To halt climate change, the 2015 Paris Agreement implicitly requires leaving fossil fuels underground (LFFU) and the coherent financial flows that would enable decarbonization. This will strand anywhere between $16-300 trillion of fossil fuel resources and assets, affecting big investors: fossil fuel firms, shareholders, debt financiers and governments. Research is scarce on these big investors, the implications of LFFU for developing countries with fossil fuel resources and how LFFU can be equitably mobilized.
CLIFF asks: What is the role of big investors in LFFU? What are the North-South implications of LFFU? And what measures can be taken by whom to equitably allocate and accelerate shareholder and stakeholder responsibility in energy transformation for inclusive development?
Who We Focus On
Our research investigates big investors and countries with new fossil fuel discoveries, as well as other growing vested interests in opposing needed climate policy, all within changing global North-South dynamics. We focus on the following actor groups:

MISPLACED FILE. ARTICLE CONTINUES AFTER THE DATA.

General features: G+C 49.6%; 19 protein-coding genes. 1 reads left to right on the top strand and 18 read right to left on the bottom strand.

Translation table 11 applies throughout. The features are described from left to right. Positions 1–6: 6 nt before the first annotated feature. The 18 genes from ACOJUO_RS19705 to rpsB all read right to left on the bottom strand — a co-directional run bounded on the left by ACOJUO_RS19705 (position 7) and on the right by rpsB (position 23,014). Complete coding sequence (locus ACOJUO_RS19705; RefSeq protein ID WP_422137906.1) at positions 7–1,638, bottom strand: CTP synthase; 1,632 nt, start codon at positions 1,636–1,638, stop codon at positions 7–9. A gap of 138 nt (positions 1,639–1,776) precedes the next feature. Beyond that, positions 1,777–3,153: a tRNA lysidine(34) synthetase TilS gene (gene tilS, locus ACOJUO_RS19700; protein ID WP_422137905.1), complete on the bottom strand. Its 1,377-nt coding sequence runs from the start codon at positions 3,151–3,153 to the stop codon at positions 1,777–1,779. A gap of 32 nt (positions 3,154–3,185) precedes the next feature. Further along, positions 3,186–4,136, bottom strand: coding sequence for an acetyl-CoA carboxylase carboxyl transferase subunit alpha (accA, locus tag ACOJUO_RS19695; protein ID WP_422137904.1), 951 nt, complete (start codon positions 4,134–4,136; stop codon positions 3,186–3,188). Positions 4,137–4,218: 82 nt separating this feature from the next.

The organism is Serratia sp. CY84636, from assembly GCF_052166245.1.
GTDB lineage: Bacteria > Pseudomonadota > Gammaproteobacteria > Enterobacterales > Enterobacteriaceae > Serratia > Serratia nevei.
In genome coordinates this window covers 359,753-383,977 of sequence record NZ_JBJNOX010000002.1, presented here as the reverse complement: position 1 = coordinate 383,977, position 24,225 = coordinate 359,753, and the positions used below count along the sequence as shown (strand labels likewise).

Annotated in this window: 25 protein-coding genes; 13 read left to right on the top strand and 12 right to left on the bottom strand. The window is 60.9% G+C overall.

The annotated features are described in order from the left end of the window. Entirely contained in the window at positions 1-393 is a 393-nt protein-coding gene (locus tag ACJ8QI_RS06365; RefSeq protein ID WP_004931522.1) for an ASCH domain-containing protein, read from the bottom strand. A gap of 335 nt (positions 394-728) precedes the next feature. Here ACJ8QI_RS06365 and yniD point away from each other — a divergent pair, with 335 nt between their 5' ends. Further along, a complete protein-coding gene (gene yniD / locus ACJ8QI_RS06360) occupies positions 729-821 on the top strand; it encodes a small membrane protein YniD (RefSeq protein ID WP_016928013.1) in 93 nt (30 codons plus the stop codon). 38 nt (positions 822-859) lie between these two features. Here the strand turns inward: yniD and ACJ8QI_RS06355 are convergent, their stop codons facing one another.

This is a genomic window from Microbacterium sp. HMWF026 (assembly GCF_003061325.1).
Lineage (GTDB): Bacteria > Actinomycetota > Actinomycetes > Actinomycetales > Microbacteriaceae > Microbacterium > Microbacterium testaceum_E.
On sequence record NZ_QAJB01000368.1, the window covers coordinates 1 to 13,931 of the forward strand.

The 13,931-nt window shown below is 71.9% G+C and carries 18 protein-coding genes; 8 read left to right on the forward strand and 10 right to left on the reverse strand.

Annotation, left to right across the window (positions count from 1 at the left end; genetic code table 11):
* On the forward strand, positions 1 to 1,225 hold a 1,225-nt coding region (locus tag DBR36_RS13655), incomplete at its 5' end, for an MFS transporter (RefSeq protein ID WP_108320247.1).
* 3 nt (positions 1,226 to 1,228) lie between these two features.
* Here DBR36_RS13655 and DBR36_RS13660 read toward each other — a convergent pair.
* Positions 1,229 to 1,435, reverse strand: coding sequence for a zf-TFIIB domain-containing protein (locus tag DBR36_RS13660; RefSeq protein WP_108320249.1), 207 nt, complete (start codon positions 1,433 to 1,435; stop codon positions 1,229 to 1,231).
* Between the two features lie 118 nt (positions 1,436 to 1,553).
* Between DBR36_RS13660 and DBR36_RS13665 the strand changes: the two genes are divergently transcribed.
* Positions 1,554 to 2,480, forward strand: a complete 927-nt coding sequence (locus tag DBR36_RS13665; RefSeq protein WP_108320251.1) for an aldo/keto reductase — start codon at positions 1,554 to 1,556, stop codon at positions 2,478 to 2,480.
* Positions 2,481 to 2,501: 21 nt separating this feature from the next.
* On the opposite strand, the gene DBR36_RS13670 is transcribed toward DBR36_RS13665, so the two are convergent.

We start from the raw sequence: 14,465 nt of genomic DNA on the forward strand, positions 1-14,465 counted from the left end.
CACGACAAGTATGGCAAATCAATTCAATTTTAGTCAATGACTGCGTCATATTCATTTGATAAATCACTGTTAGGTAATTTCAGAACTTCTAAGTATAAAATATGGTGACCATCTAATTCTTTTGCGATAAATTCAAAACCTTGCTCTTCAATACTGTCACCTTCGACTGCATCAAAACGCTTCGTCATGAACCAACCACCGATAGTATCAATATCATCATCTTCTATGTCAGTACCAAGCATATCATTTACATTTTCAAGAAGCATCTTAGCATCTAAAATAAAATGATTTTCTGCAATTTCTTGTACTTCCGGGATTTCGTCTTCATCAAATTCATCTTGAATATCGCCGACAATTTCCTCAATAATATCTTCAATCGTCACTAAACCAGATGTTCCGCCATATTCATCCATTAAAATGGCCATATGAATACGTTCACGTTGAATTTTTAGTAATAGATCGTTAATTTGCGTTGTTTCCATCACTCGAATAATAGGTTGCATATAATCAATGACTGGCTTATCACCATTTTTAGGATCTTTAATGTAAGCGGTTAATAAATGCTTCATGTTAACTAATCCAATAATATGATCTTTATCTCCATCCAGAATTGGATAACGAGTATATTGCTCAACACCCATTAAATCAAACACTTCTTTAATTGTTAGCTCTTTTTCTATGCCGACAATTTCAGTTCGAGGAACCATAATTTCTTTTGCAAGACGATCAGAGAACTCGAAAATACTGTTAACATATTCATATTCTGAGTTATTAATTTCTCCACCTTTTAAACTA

Fossil Fuel Firms
Global worth as much as $300 trillion; many have valuations higher than most countries.
Controlled 51 percent of 2019 GDP; managed between $270 and $980 billion in liquid fossil fuel assets in 2019.
US, EU, and Asian banks lent $2.7 trillion (2015–20) for fossil fuels.
Have $100s of billions in total assets, many with ties to the fossil fuel sector
Low- and Middle- Income Countries
Nearly 85 percent of global oil reserves and 67 percent of coal reserves are found in LMICs outside of North America and Europe